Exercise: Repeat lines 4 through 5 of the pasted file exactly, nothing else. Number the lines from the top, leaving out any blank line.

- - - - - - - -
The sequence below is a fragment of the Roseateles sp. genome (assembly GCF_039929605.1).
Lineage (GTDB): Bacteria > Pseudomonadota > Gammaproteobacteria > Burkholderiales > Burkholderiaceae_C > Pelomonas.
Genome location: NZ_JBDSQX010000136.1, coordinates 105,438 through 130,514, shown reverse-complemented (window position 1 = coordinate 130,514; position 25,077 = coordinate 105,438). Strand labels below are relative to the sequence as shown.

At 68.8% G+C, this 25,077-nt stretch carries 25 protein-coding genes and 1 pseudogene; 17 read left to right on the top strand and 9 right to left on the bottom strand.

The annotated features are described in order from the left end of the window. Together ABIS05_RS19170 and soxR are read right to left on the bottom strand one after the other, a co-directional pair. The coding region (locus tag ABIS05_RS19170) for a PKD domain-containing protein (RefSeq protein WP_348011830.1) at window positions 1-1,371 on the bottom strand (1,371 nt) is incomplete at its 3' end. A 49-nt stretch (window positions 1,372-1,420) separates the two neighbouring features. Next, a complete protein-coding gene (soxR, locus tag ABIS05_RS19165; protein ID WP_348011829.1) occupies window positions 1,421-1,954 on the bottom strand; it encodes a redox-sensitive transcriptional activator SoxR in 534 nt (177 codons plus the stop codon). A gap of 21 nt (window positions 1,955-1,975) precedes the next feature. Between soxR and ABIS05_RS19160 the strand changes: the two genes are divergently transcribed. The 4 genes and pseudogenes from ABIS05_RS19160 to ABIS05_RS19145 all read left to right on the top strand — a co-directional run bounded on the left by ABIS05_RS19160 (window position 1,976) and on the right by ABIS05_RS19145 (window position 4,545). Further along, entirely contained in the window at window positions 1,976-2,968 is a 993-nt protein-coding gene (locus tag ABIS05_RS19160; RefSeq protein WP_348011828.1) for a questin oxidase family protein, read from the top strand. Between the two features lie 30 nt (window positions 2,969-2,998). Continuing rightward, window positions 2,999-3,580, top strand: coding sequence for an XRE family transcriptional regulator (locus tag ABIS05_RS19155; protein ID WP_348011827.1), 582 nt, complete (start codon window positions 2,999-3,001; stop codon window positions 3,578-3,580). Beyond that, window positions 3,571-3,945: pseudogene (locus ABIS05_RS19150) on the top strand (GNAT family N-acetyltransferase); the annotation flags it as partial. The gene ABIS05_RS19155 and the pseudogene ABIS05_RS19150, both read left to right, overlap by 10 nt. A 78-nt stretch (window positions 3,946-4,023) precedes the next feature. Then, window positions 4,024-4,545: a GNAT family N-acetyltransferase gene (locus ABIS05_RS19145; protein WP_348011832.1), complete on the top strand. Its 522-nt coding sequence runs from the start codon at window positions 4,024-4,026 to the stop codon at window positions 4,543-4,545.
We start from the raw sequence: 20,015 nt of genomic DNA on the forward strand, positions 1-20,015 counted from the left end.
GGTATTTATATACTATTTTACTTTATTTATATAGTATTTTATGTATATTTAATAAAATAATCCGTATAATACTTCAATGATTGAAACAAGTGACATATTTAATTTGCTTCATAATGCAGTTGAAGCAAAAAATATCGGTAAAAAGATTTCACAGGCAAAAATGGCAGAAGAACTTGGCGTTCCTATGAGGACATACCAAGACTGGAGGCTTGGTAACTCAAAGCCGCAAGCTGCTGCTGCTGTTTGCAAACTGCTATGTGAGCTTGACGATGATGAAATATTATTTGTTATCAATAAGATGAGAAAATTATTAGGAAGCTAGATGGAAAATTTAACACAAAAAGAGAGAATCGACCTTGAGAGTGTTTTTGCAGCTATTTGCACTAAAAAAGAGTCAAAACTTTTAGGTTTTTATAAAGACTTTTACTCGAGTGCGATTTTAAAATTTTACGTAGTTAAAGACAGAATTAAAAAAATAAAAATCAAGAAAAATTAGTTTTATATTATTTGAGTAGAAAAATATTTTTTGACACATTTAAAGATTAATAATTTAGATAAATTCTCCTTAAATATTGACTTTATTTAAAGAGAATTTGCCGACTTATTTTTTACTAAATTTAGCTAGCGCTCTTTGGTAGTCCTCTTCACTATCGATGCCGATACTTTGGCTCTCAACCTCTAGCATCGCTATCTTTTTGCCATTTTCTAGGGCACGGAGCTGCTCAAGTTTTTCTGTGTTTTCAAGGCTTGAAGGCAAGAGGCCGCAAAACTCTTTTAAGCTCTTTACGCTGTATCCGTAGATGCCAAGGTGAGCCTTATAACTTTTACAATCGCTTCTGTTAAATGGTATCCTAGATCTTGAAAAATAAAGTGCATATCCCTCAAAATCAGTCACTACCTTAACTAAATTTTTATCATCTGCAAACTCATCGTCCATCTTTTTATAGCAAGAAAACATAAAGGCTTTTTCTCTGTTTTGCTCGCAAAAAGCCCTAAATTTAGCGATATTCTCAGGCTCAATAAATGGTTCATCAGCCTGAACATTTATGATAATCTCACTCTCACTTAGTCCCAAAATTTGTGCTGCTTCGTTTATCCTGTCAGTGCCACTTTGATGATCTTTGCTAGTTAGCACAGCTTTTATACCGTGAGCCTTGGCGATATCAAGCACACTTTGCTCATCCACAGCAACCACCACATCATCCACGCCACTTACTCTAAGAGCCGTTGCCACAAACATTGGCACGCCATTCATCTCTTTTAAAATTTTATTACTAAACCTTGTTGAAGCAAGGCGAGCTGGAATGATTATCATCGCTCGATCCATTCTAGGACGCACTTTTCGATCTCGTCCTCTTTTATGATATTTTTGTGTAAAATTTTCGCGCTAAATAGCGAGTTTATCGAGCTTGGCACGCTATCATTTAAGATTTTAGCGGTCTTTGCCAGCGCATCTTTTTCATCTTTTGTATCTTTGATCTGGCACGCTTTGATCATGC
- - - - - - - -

At 68.8% G+C, this 25,077-nt stretch carries 25 protein-coding genes and 1 pseudogene; 17 read left to right on the top strand and 9 right to left on the bottom strand.

The annotated features are described in order from the left end of the window. Together ABIS05_RS19170 and soxR are read right to left on the bottom strand one after the other, a co-directional pair. The coding region (locus tag ABIS05_RS19170) for a PKD domain-containing protein (RefSeq protein WP_348011830.1) at window positions 1-1,371 on the bottom strand (1,371 nt) is incomplete at its 3' end. A 49-nt stretch (window positions 1,372-1,420) separates the two neighbouring features. Next, a complete protein-coding gene (soxR, locus tag ABIS05_RS19165; protein ID WP_348011829.1) occupies window positions 1,421-1,954 on the bottom strand; it encodes a redox-sensitive transcriptional activator SoxR in 534 nt (177 codons plus the stop codon). A gap of 21 nt (window positions 1,955-1,975) precedes the next feature. Between soxR and ABIS05_RS19160 the strand changes: the two genes are divergently transcribed. The 4 genes and pseudogenes from ABIS05_RS19160 to ABIS05_RS19145 all read left to right on the top strand — a co-directional run bounded on the left by ABIS05_RS19160 (window position 1,976) and on the right by ABIS05_RS19145 (window position 4,545). Further along, entirely contained in the window at window positions 1,976-2,968 is a 993-nt protein-coding gene (locus tag ABIS05_RS19160; RefSeq protein WP_348011828.1) for a questin oxidase family protein, read from the top strand. Between the two features lie 30 nt (window positions 2,969-2,998). Continuing rightward, window positions 2,999-3,580, top strand: coding sequence for an XRE family transcriptional regulator (locus tag ABIS05_RS19155; protein ID WP_348011827.1), 582 nt, complete (start codon window positions 2,999-3,001; stop codon window positions 3,578-3,580). Beyond that, window positions 3,571-3,945: pseudogene (locus ABIS05_RS19150) on the top strand (GNAT family N-acetyltransferase); the annotation flags it as partial. The gene ABIS05_RS19155 and the pseudogene ABIS05_RS19150, both read left to right, overlap by 10 nt. A 78-nt stretch (window positions 3,946-4,023) precedes the next feature. Then, window positions 4,024-4,545: a GNAT family N-acetyltransferase gene (locus ABIS05_RS19145; protein WP_348011832.1), complete on the top strand. Its 522-nt coding sequence runs from the start codon at window positions 4,024-4,026 to the stop codon at window positions 4,543-4,545.